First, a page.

def expand_polynomial(x, degree=3):
return _expand(x, bf=polynomial_basis, bf_args=range(1, degree + 1))

def expand_gaussian(x, mus=np.linspace(0, 1, 9), sigma=0.3):
return _expand(x, bf=partial(gaussian_basis, sigma=sigma), bf_args=mus)

# Choose between polynomial and Gaussian expansion
# (by switching the comment on the following two lines)
expand = expand_polynomial
#expand = expand_gaussian


For example, to expand two input values [0.5, 1.5] into a polynomial design matrix of degree 3 we can use

expand_polynomial(np.array([0.5, 1.5]), degree=3)

array([[0.5  , 0.25 , 0.125],
[1.5  , 2.25 , 3.375]])


The power of 0 is omitted here and covered by a $w_0$ in the model.

## Example dataset

The example dataset consists of N noisy samples from a sinusoidal function f.

import matplotlib.pyplot as plt
%matplotlib inline

from bayesian_linear_regression_util import (
plot_data,
plot_truth
)

def f(x, noise=0):
"""Sinusoidal function with optional Gaussian noise."""
return 0.5 + np.sin(2 * np.pi * x) + np.random.normal(scale=noise, size=x.shape)

# Number of samples
N = 10

# Constant noise
noise = 0.3

# Noisy samples
x = np.linspace(0, 1, N, dtype=np.float32)
t = f(x, noise=noise)

# Noise-free ground truth
x_test = np.linspace(0, 1, 100).astype(np.float32)
y_true = f(x_test)

plot_data(x, t)
plot_truth(x_test, y_true) ## Implementation with PyMC4

### Model definition

The model definition directly follows from Eq. $(1)$ and Eq. $(2)$ with normal priors over parameters. The size of parameter vector w_r ($\mathbf{w}_{1:}$ in Eq. $(1)$) is determined by the number of basis functions and set via the batch_stack parameter. With the above default settings, it is 3 for polynomial expansion and 9 for Gaussian expansion.

import tensorflow as tf

@pm.model
def model(Phi, t, sigma=noise):
"""Linear model generator.

Args:
- Phi: design matrix (N,M)
- t: noisy target values (N,)
- sigma: known noise of t
"""

w_0 = yield pm.Normal(name='w_0', loc=0, scale=10)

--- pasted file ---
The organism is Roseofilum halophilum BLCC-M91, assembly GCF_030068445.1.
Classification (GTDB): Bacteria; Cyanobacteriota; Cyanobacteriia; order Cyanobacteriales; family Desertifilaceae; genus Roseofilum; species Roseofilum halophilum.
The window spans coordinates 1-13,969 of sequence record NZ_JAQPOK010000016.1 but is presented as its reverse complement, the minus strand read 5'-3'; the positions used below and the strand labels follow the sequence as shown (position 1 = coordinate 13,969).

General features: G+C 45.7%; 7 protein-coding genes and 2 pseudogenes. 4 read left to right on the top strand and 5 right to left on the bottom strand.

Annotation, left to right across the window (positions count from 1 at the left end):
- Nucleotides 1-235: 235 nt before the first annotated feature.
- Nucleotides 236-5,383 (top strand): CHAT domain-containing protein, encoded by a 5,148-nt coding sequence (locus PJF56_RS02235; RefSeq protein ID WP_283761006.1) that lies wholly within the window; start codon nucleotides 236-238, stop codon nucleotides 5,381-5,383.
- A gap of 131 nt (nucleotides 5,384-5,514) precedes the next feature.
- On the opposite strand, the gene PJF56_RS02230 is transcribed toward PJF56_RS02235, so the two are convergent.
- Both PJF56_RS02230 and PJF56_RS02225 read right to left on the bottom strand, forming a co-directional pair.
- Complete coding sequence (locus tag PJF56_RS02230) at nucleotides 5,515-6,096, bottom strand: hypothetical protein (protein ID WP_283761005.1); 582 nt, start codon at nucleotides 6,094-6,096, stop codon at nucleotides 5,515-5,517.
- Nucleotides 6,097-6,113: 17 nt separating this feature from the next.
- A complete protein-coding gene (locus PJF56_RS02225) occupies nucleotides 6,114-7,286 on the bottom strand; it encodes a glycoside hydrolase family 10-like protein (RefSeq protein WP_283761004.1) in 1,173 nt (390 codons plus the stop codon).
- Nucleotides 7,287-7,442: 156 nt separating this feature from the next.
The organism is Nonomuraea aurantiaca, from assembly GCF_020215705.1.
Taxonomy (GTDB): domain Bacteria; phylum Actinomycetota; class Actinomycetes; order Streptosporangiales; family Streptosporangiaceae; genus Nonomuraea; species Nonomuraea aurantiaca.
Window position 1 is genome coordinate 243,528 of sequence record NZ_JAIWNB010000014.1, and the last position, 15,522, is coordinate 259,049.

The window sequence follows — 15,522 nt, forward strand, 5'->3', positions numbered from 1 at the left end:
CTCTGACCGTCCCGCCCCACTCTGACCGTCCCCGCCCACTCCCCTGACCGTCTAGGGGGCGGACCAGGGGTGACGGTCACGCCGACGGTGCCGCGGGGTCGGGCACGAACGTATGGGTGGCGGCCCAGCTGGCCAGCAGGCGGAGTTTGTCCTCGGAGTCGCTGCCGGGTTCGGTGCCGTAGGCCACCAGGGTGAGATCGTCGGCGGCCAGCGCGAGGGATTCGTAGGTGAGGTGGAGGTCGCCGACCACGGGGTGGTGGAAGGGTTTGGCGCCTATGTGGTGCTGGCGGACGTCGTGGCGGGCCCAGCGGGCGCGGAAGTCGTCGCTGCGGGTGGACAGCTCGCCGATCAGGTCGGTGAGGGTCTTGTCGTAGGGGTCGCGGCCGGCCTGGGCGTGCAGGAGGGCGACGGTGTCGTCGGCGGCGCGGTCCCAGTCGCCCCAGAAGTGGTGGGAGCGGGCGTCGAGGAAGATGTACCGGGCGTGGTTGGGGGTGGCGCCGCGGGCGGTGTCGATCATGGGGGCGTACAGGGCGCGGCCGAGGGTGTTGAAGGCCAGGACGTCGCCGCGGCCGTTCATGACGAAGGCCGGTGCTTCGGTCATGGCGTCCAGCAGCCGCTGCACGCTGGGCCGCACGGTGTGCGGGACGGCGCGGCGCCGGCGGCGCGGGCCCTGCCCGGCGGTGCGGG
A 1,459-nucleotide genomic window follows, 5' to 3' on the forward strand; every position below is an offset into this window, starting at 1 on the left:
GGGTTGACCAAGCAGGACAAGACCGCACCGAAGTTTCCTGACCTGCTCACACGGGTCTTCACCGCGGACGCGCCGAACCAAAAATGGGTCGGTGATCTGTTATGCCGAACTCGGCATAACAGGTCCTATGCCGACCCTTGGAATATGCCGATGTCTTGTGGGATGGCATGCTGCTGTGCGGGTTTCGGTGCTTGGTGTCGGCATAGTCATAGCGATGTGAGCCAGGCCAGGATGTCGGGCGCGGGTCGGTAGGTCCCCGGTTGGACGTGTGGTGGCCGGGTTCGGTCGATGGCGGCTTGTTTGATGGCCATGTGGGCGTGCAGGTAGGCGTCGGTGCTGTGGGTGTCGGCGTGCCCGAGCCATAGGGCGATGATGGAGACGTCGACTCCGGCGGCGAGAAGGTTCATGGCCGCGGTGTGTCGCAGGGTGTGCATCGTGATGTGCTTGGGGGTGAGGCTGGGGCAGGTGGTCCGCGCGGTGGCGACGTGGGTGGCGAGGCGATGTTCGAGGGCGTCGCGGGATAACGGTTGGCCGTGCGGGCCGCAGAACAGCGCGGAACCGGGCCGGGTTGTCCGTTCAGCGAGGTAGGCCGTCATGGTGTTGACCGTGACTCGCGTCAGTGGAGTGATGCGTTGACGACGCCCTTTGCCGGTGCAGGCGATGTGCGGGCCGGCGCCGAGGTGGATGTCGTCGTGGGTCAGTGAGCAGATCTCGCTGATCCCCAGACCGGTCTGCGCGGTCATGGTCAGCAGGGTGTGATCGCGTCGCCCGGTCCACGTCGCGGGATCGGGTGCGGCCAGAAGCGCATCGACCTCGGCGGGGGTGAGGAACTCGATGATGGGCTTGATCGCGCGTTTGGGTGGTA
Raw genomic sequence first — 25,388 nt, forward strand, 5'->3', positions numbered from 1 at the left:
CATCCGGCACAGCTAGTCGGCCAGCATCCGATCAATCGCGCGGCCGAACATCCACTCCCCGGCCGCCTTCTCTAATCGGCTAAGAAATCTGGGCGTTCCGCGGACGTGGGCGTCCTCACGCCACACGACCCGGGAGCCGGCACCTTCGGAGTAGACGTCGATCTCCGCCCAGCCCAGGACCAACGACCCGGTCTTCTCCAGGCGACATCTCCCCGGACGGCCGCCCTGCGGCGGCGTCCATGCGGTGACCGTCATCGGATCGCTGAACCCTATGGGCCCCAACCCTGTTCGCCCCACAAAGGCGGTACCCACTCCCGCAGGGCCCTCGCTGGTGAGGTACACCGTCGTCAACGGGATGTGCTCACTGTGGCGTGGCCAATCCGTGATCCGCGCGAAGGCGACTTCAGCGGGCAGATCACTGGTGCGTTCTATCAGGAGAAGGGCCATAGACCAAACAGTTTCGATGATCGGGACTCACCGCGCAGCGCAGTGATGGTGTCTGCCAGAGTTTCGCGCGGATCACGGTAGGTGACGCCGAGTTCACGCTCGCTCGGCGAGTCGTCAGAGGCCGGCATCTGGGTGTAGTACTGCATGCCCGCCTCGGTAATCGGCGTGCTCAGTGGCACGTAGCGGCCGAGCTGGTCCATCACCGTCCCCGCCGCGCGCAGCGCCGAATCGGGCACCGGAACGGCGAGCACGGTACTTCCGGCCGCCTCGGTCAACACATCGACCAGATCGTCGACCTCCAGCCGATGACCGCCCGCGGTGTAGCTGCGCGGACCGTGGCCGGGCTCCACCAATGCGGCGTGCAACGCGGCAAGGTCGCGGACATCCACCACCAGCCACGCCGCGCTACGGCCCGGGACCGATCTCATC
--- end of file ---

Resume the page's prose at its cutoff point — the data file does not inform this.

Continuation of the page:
w_r = yield pm.Normal(name='w_r', loc=0, scale=10, batch_stack=Phi.shape)

mu = w_0 + tf.tensordot(w_r, Phi.T, axes=1)

yield pm.Normal(name='t_obs', loc=mu, scale=sigma, observed=t)


### Inference

Tensorflow will automatically run inference on a GPU if available. With the current version of PyMC4, inference on a GPU is quite slow compared to a multi-core CPU (need to investigate that in more detail). To enforce inference on a CPU set environment variable CUDA_VISIBLE_DEVICES to an empty value. There is no progress bar visible yet during sampling but the following shouldn’t take longer than a 1 minute.

trace = pm.sample(model(expand(x), t), num_chains=3, burn_in=100, num_samples=1000)

az.plot_trace(trace); az.plot_posterior(trace, var_names="model/w_0");
az.plot_posterior(trace, var_names="model/w_r");  ### Prediction

To obtain posterior predictive samples for a test set x_test we simply call the model generator function again with the expanded test set. This is a nice improvement over PyMC3 which required to setup a shared Theano variable for setting test set values. Target values are ignored during predictive sampling, only the shape of the target array t matters.

draws_posterior = pm.sample_posterior_predictive(model(expand(x_test), t=np.zeros_like(x_test)), trace, inplace=False)
draws_posterior.posterior_predictive

xarray.Dataset
• chain: 3
• draw: 1000
• model/t_obs_dim_0: 100
• chain
(chain)
int64
0 1 2
array([0, 1, 2])
• draw
(draw)
int64
0 1 2 3 4 5 ... 995 996 997 998 999
array([  0,   1,   2, ..., 997, 998, 999])
• model/t_obs_dim_0